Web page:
“What’s surprising is the interest this is getting at the board level. …They see it as a clear area where they want to invest in cybersecurity [solutions],” said Erik Pupo, commercial health IT advisory director at Guidehouse. “They see the reputational financial risks involved.”
For executives, there is a clear financial risk to data breaches, particularly as they work to improve financial margins, Pupo said.
During the past three years, the average cost of breaches to healthcare organizations has grown more than 50%, topping out at $10.93 million per breach this year, according to a report published by IBM in July.
2. More to attack and more to defend
What’s also spurring investment is there are more IT systems that can be breached by hackers, Pupo said.
Around 85 million patients have had their personal information compromised through the first nine months of the year, compared with 38 million in the same time period in 2022 and 43.9 million in 2021, according to the Health and Human Services Department's Office for Civil Rights. A report published last month from cybersecurity software company NCC Group found that cybersecurity incidents increased 86% in September.
3. AI indirectly plays a role in budgets
Better data security solutions will only get more critical as health systems implement AI, Pupo said. In fact, while AI itself wasn’t the biggest line item for IT budgets in 2024, it’s indirectly affecting how C-suite execs are spending their dollars.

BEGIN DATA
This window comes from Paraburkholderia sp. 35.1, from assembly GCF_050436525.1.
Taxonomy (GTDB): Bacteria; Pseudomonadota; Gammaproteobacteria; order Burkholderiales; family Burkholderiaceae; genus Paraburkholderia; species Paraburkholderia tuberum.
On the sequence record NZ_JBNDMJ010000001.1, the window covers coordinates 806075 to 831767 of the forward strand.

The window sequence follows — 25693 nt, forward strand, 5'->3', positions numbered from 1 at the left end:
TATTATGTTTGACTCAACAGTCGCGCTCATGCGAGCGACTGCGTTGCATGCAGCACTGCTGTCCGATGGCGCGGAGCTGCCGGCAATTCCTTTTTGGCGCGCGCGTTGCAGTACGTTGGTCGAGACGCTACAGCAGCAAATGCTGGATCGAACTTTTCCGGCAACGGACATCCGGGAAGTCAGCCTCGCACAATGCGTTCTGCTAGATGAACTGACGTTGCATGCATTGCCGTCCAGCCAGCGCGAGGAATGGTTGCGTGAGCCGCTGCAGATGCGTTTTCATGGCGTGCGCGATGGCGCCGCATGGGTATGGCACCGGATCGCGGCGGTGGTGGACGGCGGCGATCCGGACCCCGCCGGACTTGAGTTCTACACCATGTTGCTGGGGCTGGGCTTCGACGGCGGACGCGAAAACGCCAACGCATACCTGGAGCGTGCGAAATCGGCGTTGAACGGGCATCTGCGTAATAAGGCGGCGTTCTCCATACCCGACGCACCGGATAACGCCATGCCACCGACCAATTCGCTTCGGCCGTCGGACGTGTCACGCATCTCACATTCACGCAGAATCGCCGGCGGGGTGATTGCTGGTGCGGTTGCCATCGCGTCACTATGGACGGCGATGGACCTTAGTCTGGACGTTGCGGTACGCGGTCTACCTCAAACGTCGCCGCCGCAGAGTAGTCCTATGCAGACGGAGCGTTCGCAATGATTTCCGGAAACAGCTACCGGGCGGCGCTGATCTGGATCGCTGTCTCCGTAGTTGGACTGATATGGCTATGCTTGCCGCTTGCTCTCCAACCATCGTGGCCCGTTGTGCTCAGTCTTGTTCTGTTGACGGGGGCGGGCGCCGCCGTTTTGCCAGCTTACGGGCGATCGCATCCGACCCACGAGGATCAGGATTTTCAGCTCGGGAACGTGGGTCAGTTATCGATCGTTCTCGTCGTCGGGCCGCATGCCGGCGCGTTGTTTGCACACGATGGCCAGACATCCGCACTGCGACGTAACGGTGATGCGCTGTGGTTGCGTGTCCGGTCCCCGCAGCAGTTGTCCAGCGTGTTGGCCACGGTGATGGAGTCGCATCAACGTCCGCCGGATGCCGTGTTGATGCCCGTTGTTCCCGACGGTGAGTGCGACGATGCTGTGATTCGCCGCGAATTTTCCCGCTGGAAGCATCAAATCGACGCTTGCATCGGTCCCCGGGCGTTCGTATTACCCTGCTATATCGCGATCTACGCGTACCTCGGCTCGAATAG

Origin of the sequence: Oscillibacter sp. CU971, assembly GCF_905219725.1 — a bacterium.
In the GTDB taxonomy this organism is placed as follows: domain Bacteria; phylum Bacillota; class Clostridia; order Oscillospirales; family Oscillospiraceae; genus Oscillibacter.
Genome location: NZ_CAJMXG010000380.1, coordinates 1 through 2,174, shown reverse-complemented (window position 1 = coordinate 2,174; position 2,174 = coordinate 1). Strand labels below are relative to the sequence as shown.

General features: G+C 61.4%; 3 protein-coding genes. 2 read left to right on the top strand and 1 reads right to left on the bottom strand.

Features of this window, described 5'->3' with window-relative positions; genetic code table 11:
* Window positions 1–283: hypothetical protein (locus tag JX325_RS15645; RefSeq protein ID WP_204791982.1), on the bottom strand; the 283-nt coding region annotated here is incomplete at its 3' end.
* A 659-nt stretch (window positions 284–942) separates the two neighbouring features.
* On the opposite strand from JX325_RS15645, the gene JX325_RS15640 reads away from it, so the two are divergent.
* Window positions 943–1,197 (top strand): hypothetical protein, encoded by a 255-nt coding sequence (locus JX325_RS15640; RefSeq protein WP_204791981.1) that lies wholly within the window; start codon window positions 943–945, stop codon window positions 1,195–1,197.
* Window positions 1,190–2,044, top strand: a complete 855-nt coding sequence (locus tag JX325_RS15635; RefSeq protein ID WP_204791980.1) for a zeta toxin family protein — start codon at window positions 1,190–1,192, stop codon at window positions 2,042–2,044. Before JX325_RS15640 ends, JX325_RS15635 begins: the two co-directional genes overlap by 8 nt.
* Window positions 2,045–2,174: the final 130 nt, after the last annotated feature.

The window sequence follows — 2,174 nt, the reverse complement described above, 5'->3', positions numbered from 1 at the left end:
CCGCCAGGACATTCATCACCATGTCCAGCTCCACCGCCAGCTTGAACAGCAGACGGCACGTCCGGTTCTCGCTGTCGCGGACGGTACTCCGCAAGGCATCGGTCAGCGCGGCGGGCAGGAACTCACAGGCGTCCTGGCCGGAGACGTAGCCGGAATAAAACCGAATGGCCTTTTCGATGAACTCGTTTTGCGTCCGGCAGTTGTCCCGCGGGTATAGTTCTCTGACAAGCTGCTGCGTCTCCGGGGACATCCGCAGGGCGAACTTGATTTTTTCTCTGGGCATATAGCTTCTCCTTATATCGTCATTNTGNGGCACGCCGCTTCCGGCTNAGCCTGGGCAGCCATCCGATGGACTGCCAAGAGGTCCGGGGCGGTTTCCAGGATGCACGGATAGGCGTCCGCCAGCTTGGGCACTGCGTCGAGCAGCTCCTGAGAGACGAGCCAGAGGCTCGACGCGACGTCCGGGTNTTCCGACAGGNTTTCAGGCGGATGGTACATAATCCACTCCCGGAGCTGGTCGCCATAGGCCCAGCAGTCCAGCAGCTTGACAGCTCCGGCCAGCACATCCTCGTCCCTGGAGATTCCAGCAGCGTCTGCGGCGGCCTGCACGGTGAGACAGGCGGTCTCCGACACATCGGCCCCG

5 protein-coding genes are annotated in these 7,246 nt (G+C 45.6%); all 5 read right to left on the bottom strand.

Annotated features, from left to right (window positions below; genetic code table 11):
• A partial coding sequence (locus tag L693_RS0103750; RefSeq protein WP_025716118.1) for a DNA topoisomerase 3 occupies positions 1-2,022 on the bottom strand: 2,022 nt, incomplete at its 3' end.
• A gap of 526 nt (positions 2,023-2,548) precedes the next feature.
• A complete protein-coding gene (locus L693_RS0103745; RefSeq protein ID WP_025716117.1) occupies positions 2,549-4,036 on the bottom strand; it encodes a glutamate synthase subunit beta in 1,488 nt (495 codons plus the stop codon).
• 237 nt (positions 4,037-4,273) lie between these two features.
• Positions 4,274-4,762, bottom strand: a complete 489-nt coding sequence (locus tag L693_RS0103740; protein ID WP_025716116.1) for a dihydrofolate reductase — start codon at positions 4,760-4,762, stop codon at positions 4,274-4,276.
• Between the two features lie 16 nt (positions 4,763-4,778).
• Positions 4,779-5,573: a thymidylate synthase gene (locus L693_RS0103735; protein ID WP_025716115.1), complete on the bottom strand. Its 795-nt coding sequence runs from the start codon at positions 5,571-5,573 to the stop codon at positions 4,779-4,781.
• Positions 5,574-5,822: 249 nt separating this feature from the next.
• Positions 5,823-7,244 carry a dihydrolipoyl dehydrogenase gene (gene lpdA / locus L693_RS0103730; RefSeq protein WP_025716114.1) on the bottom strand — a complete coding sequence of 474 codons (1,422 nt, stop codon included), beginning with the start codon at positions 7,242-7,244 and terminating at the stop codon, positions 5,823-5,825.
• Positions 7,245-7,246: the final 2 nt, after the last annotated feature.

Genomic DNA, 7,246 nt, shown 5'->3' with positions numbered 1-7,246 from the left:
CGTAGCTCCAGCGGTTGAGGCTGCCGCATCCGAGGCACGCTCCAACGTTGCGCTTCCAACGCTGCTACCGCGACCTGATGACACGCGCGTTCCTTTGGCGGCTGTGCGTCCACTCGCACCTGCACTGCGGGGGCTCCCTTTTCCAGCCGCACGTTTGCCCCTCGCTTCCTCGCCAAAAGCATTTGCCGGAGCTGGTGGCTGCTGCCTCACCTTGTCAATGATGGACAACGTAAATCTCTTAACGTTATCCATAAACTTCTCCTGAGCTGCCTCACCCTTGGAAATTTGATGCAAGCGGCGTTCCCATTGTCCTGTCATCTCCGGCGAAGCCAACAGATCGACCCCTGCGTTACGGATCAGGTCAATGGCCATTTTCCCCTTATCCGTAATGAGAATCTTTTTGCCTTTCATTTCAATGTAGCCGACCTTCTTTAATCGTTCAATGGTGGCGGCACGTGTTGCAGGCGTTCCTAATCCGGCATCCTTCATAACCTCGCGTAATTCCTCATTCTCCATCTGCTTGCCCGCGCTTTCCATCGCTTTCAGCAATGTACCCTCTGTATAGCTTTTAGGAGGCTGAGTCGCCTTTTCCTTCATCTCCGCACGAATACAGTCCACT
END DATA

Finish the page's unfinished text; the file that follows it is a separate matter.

“Hospital execs recognize that if we're going to start implementing AI, we're going to need better data governance and data security, and we’ll need to modernize our electronic health records and build these ecosystems where we can share data across a wide number of partners,” Pupo said. “[Executives] are not thinking necessarily about AI and automation as a standalone but thinking about AI, automation, analytics as more of a platform…to do other things on, such as EHR modernization.”
4. IT budgets are increasing overall
Despite tight margins, more than 85% of respondents expect their organization’s digital and IT budgets to increase next year. Forty-seven percent of respondents say they expect either significant or moderate increases.
The main driver of increased IT investments is coming from provider and patient feedback, according to 68% of respondents.
5. Efforts persist to cut costs
IT, however, isn't exempt from a larger effort across health systems to reduce costs. According to the survey, a third of respondents have expanded relationships with outsourcing partners on IT.
“There is 9-10% growth in IT budget,” Pupo said. “At the same time, it’s, ‘We’ve got to cut costs.’ You’re seeing budget increases and cost reduction efforts at the same time.”
Nearly a quarter of respondents said they lack a comprehensive business case for their IT budgets.